27 October 2009

Do people in social enterprises actually know that they are running a social enterprise? I ask this question because recently I have read many articles where the writers tie themselves in knots trying to pen a definition.

Too many people have their own vision, which it would seem has to mirror their own organisation, and then seek to dismiss any other business which could quite legitimately call themselves a social enterprise. Some recent examples range from the “Red Tory” Philip Blond struggling on Newsnight to Liam Byrne who seems to suggest that the Labour party reinvents itself as a social enterprise.

How hard is it to create a definition which everyone can understand? Looking at the essential components:

– First and foremost it is an enterprise and therefore needs to be a legal body. If not it is a voluntary or community organisation which is related to but not necessarily the same thing as a social enterprise.

– It needs to trade in the widest sense of the word.

– Profits do not go to shareholders, partners or investors but back into the business for the benefit of the wider community.

Beyond this everything is negotiable in my view. Social enterprise is not the answer to all of our problems and has no monopoly on great thoughts and ideas. However what it does have as a massive “USP” is an ethos which understands that profit at any cost is not always desirable.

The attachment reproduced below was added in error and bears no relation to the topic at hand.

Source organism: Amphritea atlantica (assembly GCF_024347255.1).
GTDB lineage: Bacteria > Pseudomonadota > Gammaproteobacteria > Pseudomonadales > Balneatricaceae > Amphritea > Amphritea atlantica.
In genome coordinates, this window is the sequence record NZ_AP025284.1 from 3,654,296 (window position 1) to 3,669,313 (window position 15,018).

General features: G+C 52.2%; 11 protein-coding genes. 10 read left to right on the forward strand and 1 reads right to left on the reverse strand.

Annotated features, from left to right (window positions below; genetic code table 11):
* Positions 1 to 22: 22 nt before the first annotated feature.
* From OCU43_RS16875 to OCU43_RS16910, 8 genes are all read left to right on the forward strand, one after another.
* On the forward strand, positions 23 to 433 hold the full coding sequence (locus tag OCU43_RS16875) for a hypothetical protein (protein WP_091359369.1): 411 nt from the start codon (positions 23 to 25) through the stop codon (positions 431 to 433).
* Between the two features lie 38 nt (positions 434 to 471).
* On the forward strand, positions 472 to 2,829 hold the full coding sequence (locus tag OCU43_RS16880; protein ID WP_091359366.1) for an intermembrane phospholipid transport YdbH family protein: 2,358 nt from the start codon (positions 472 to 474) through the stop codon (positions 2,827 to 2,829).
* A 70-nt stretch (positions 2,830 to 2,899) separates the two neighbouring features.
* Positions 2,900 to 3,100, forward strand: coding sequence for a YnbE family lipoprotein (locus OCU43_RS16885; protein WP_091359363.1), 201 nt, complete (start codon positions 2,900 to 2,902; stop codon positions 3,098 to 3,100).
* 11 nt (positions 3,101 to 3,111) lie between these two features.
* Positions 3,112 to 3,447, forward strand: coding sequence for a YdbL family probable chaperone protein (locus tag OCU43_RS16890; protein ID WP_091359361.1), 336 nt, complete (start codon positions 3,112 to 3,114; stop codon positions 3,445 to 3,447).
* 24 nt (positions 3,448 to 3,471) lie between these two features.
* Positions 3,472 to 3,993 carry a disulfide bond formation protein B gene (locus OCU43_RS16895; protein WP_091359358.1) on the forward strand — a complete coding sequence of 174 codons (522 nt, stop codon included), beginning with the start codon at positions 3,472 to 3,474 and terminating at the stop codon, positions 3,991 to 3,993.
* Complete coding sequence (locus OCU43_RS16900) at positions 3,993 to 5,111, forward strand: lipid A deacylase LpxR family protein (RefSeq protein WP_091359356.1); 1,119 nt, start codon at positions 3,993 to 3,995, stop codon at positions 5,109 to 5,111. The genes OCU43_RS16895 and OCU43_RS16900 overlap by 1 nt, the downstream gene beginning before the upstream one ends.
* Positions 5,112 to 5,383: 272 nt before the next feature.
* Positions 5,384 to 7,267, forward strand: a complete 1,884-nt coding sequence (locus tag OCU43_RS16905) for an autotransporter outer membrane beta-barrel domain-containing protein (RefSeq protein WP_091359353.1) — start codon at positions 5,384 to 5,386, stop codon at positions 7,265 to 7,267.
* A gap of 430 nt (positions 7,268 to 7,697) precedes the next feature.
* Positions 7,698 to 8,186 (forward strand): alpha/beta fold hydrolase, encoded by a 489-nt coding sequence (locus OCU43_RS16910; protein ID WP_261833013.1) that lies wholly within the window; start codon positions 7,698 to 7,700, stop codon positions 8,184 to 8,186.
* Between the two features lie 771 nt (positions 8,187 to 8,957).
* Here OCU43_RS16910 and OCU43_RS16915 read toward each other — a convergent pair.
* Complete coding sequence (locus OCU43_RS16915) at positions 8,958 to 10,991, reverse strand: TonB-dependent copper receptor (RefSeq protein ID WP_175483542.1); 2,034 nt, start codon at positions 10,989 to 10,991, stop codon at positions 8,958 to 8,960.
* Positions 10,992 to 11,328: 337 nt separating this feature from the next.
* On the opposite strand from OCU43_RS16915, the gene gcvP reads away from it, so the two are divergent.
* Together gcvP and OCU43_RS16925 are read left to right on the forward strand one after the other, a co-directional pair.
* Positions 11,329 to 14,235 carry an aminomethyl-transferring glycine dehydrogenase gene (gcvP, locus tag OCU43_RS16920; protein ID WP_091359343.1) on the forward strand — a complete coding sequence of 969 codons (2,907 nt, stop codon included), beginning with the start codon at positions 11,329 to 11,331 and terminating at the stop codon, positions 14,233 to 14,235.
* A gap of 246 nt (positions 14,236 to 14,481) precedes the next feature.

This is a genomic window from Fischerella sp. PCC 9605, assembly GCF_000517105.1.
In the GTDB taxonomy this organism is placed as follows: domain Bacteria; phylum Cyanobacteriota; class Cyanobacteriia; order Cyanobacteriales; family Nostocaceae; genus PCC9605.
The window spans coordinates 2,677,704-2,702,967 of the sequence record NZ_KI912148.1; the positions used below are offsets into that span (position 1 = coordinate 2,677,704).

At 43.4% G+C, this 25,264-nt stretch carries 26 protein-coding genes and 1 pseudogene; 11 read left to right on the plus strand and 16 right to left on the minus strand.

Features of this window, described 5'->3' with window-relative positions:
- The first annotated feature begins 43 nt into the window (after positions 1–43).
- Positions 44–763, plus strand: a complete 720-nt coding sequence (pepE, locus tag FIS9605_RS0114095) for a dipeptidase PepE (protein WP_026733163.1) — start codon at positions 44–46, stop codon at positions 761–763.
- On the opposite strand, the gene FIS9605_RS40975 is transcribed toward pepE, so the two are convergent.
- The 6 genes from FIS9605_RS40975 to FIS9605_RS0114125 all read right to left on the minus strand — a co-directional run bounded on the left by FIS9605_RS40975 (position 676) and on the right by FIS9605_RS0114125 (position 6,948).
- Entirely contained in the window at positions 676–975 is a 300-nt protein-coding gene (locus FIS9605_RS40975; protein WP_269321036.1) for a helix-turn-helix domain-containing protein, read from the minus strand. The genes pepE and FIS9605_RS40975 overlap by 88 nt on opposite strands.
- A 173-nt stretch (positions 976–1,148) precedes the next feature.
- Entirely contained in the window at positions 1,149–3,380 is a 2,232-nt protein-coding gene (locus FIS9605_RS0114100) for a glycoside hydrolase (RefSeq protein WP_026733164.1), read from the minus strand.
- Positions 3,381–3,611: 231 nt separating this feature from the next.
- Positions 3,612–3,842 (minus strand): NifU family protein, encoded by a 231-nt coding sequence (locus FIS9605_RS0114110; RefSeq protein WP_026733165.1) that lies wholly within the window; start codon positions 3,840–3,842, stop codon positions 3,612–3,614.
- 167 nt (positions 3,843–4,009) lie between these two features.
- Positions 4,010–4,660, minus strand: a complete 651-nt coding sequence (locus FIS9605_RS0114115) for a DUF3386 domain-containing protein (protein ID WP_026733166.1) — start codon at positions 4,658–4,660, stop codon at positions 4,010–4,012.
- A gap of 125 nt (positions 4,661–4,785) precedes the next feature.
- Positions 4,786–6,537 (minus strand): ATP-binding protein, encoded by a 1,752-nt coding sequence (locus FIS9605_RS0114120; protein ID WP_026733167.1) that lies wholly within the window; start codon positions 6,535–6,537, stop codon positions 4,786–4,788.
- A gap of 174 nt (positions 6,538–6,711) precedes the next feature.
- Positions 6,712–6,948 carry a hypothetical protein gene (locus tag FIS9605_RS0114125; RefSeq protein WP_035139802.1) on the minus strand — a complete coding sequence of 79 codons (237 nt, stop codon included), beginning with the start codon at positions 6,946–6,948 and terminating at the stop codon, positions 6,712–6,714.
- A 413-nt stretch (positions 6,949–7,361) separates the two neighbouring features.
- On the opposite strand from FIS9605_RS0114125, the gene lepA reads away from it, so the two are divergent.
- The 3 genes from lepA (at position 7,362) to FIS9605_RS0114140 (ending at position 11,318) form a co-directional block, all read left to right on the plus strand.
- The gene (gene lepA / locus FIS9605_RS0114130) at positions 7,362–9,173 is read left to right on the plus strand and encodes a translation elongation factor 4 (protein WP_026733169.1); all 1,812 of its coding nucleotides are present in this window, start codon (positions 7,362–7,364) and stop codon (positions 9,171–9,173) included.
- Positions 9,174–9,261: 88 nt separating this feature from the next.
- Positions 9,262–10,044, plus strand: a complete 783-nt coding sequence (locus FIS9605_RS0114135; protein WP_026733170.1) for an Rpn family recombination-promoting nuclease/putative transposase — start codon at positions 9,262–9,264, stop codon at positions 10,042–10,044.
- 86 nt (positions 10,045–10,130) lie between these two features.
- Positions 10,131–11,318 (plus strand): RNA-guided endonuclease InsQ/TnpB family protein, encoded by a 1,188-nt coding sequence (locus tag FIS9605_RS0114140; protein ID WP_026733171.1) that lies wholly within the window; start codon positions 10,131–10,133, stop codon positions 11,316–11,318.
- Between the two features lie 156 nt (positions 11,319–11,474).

I feel fed up with the rather patronising and incredulous reactions from people when you explain that money and profit is not the sole way you measure success. However I place much of the blame for this attitude firmly in the lap of the sector itself. We are fractured, not sure of ourselves, shun success and perpetuate the myths surrounding the industry.

A good example of this is the recent SEEE (Social Enterprise East of England) “inTouch” magazine. Rarely have I felt such despair after reading something designed to help and showcase the industry. Patronising articles on Twitter, business cards and a “problem page” made me angry and realise that well meaning though the people may be that they have no idea of what is happening in the real world. It assumes that its constituents are grant hungry micro businesses with no skills and experience. Well that is not the case at NWES!

If you have not got the skills to run your own business then do not set up a social enterprise – go and work for someone who has or learn them before joining our throng. The overwhelming majority of people in our sector are well meaning but until they (and funders) realise that, by being good at business you will achieve your aims much quicker, we are destined to be peripheral and seen as laudable but insignificant.

I want to be a part of an industry making a real difference. It will have companies of all shapes and sizes which are well run and have a financial vision to match its social vision. At NWES we believe in sharing our expertise far and wide and have helped numerous individuals and organisations in this country and abroad – all for free. Despite this locally we are viewed with suspicion by some because we “are too big to be a social enterprise”, “make a surplus on trading”, “do not have grant income” – all of these are direct quotes.

What I do applaud is the initiative being run in conjunction with RBS which is the SE100. It is looking for those social enterprises that make and measure social impact, are growing and making a real difference. Have a look at www.se100.co.uk and see what a social enterprise really looks like!

We need more of ideas like this which showcase the best and encourage the rest if we are ever going to make social enterprise clearly understood by all. I am proud to be a “social entrepreneur” but would like to see many more of us around!

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